Docket Awaiting CoC
AN ACT making changes to the administration of the university system of New Hampshire.
SPONSORS: Rep. Parsons, Straf 3; Rep. O'Brien, Hills 4; Rep. Bettencourt, Rock 4; Rep. Weyler, Rock 8; Rep. DeLemus, Straf 1; Rep. D. McGuire, Merr 8; Rep. Hill, Merr 6; Rep. Kreis, Merr 6; Rep. Chandler, Carr 1
This bill eliminates the office of the chancellor of the university system of New Hampshire and transfers all powers and duties of the chancellor to the board of trustees of the university system of New Hampshire.
HB 1692 (2012, passed House, amended and passed in Senate) eliminating the University System chancellor's office
This is a balanced and useful report on the issue from the point of view of the New Hampshire University System.
NO REST FOR UNIVERSITY SYSTEM: The University System of New Hampshire incurred one of the Legislature’s biggest budget cuts last session when lawmakers slashed $90 million from Gov. John Lynch’s proposed budget.
This week, system officials will have to fend off an attempt to abolish the Chancellor’s Office, whose responsibilities and duties would be turned over to the system’s board of trustees and the presidents of the four colleges.
House Bill 1692 would also reduce the number of student trustees on the board from two to one and the number of alumni representatives from four to one.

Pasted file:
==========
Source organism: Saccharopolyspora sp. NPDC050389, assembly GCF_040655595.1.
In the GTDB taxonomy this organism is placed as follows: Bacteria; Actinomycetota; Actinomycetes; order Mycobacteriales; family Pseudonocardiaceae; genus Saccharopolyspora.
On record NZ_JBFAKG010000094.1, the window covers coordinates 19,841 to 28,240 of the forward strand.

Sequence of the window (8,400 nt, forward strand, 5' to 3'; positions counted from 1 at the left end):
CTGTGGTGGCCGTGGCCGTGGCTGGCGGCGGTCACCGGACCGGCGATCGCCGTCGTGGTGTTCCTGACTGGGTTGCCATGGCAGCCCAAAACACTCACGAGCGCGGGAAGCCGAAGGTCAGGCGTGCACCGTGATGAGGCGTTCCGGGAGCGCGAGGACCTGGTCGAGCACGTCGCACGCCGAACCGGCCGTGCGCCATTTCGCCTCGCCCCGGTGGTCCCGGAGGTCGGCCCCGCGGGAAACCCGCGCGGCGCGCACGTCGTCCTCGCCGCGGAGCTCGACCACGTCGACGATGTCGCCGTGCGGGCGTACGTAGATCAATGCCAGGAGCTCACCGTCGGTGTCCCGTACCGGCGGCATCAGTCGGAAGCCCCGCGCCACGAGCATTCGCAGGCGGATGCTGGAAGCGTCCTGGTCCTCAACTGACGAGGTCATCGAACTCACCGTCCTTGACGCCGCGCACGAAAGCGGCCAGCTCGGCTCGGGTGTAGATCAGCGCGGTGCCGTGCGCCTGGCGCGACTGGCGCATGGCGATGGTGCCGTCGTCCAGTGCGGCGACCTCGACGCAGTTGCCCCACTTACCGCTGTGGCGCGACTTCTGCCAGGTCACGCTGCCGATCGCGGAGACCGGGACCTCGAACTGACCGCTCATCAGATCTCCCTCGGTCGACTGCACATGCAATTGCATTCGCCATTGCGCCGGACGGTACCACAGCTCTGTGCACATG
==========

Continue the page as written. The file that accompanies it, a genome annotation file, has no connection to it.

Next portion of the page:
....... click on the link for the full article.
In their effort to improve the management of the University System of New Hampshire, House members should proceed with care.
House Bill 1692 would eliminate the office of the university system chancellor.
It is unclear why New Hampshire needs one anyway. The bill also cuts the system’s breaucracy, which ought to be a long-term goal. Slashing it from 71 employees to 12 by the end of June, though, might not be the best way to go.
Would that end up creating more bureaucracy at the individual campuses? System trustees say it would, and it appears that they have a case. Their concerns need to be considered seriously before this bill makes it out of the House. It doesn’t do much good if legislators shift the bureaucracy around rather than cut out the fat.
Ed Dupont, chairman of the USNH Board of Trustees, is no enemy of reform. Under his leadership, the board wants to trim the central bureaucracy, cut costs and make the individual institutions more autonomous.
House Speaker Bill O’Brien, who is a co-sponsor of this bill, is understandably concerned about timing. Getting changes through before the end of this fiscal year (June 30th) would allow the state to enjoy the savings in the next budget.
That is a valid concern.
Getting this reform right, though, is just as important.
If it is done badly, it gives opponents of reform an excuse to undo everything next year.
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